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  1. I am going through this as well. I live in the house I grew up in with my mom. Her health is actually not too bad, but she has severe arthritis which seriously limits her mobility – sitting, standing, walking, stairs.

    My mom is a 2nd generation ‘collector’ – my grandmother saved a LOT of stuff that “might come in handy later” – and she can attach meaning and emotional links to almost anything. (I’m hopeful that I can end that cycle, but not terribly optimistic)

    Anyway – our cellar is literally packed full of boxes of STUFF. Things that, at this point, neither of us could locate or remember we even have. Solid walls of packed boxes of unidentified everything!

    This past winter, a water pipe froze and burst in the very back of the cellar. It took hours to get enough wet, heavy, loaded boxes moved enough to even find the leak.

    Although mom has known for a while that we need to get rid of stuff, she is – of course – hesitant. But now it’s become imperative — mainly because those few hours I spent moving saturated boxes gave me an awful sinus infection and she worries when I’m sick. It lasted quite a long time too, from the moldy paper.

    My point in explaining all this is: I found a solution!!! There is a company called 1-800 GOT JUNK. They have franchises throughout the US and Canada, Australia and soon to be in the UK.

    You tell them what needs gone and they take it – whether it’s construction cleanup or post-estate sale and pretty much everything in between. Even appliances!

    The best part, I think, is that after they take your stuff (and only what you WANT them to take) they take it a warehouse and sort it! Items that are useful get donated, many things get recycled – I think the website said an average of around 75% gets redistributed.

    I was also pleasantly surprised to find out the cost for all this was about 1/3 what I had expected! A typical removal appointment lasts about 2 hours, but that can vary by need.

    It might not solve the WHOLE issue, but it can take a serious load off your shoulders! They were kind, polite and respectful – I wish I’d known about them sooner!!!

  2. I certainly can relate to your issue as I have a husband who is a hoarder. He started years ago picking up stuff along the road that he figured he would use someday like wooden pallets, old metal cabinets, etc. etc. to set things on or maybe it might be needed for something else. His thing was I might need this for something someday and I won’t have to go buy it. I let him collect Hot Wheels and we have boxes and boxes of them scattered in the house, in the closet, out in the garage. Then I noticed he was saving articles clipped from newspapers, newspapers themselves, magazine, bread bags, labels off food and this now has become a real fire hazard in our house. I have already cleaned a good majority of this once before when he was in the hospital for an extended length of time, and I have done it again, in the past three weeks. One room done, another to go. It’s hard enough to be the caregiver and having to do everything inside the house and outside the house depending on the weather, whether it’s winter or summer. I have a daughter who is living on her own and has a wonderful job, but she thinks I am “melodramatic” about everything. I didn’t bring her up to be a slob and she turned out to be her dad. So, I certainly can relate to what a caregiver of a hoarder has to go through.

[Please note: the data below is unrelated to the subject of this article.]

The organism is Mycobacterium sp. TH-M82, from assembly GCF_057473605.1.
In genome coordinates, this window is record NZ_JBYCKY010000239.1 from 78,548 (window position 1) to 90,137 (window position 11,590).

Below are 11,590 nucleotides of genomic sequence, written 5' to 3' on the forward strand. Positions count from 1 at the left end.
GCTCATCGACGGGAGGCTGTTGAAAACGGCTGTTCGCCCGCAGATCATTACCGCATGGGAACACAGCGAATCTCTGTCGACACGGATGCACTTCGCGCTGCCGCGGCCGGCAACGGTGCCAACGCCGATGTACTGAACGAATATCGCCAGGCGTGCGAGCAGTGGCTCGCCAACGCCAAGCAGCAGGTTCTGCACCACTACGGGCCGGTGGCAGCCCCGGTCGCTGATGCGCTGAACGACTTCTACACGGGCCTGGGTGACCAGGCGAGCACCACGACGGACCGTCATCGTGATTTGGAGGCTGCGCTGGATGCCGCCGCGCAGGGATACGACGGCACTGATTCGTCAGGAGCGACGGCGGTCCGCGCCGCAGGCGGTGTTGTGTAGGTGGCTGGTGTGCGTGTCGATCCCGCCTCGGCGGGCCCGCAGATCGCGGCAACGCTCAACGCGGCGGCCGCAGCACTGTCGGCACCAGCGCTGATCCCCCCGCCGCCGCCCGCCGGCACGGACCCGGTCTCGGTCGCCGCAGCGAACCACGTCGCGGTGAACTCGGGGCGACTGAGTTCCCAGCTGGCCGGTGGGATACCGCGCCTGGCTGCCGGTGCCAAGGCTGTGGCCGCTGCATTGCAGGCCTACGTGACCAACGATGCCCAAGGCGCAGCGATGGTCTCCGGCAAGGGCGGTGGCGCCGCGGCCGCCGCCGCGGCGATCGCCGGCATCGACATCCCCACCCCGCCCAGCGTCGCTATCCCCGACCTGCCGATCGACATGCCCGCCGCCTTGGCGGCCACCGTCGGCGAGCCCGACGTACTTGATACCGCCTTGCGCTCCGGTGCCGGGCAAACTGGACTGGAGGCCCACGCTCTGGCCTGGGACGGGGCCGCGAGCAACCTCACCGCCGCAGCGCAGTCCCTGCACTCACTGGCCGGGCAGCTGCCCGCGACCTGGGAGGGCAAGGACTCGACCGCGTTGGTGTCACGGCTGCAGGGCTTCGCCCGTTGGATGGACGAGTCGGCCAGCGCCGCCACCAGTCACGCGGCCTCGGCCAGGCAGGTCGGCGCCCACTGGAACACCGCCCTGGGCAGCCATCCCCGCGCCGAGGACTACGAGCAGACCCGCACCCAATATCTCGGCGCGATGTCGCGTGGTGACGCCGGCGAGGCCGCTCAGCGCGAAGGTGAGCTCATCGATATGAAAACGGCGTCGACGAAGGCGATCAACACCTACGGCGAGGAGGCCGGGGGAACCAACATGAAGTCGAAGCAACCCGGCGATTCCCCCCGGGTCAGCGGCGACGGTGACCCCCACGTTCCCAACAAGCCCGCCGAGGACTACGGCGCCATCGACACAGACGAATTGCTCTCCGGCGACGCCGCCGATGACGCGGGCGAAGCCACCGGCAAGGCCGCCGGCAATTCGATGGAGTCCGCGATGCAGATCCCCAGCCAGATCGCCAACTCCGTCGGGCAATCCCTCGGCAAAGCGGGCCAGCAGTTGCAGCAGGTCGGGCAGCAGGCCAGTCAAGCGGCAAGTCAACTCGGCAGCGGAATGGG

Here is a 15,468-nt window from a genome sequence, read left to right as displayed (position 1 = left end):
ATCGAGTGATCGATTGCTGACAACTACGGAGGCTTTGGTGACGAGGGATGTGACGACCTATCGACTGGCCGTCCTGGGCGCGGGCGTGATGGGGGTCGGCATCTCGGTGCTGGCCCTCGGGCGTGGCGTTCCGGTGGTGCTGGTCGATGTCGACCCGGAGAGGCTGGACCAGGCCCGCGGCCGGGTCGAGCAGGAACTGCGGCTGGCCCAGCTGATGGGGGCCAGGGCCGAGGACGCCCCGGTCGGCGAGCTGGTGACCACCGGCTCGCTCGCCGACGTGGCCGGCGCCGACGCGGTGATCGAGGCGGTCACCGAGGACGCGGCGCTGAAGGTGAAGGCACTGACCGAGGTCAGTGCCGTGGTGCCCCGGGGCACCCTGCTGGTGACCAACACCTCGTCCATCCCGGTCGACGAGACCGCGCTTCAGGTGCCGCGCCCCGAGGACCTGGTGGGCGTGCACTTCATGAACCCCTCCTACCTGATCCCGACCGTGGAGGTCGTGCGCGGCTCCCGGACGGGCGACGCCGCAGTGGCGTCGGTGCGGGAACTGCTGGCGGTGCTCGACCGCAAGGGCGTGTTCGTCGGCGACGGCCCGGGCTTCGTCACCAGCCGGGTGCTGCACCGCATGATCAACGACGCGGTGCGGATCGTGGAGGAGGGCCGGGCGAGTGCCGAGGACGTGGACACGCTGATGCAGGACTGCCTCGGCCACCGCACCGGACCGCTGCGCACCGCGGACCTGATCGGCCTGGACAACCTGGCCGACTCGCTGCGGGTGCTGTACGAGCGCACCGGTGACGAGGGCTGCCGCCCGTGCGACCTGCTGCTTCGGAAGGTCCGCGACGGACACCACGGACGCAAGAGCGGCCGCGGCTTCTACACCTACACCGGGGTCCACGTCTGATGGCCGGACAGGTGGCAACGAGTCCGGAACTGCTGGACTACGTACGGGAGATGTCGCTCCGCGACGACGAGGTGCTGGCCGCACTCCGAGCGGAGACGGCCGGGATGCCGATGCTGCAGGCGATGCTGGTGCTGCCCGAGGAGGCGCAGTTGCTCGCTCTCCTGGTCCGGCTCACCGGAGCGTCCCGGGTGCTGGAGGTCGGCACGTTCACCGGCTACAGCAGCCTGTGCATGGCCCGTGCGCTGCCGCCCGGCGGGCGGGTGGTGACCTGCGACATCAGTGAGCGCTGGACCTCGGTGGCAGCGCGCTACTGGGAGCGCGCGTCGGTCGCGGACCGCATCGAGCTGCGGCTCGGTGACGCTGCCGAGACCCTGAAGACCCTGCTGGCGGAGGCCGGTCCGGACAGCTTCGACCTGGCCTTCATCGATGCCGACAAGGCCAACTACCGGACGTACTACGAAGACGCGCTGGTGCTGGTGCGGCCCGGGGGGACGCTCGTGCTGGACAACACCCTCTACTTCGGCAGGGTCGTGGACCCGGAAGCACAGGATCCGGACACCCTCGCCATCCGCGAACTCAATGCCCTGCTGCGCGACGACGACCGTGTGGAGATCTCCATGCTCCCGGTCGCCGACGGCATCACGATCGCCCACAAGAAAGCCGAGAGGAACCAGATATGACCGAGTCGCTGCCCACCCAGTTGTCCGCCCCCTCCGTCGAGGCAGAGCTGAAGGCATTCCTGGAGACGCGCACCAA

3. My daughter and I just spent 2 weeks cleaning out my mom & dad’s old house. My grandson is living there now, so he needed most of the furniture except the dining room set and some other stuff (thank god). Just going through 60 years of accumulated “stuff” in the house was daunting, and emotionally draining. We still have an huge barn filled with stuff left from my dad (deceased), and HIS dad (never cleared out), loads of antique farm equipment, and several outbuildings to go. My plate runneth over, for sure. I knew this was coming……but – oh my god. After the last two weeks, it drains me just to think about it. I’m an only child. So is my daughter. I am SOOOO lucky to have her helping me with this gargantuan mess.

  4. My Dad is a ‘collector’ too. Everything is saved because he may it or a part of it for something else later. If nothing else, it goes into the piles of ‘recyclables’ – scrap metal (aluminum, copper, iron and mixed), styrofoam (for insulating under the house ‘someday’, wheels of all kinds and sizes, plastics, all wood is chopped up for the fireplace, on & on & on. He insists that what he/we can’t use should go into a garage sale so there are boxes and boxes of ‘good stuff’. He has been making efforts to clear out some of the junk. But I can foresee the day when we survivors order a dumpster (or six) to throw it all out.

  5. I so understand. I am the horrible daughter in law who throws everything away. 🙁

    • You’re in good company here.

  6. I hear you loud and clear as I have been dealing with this myself for the past 5 years with limited help from one sibling and absolutely no help from the youngest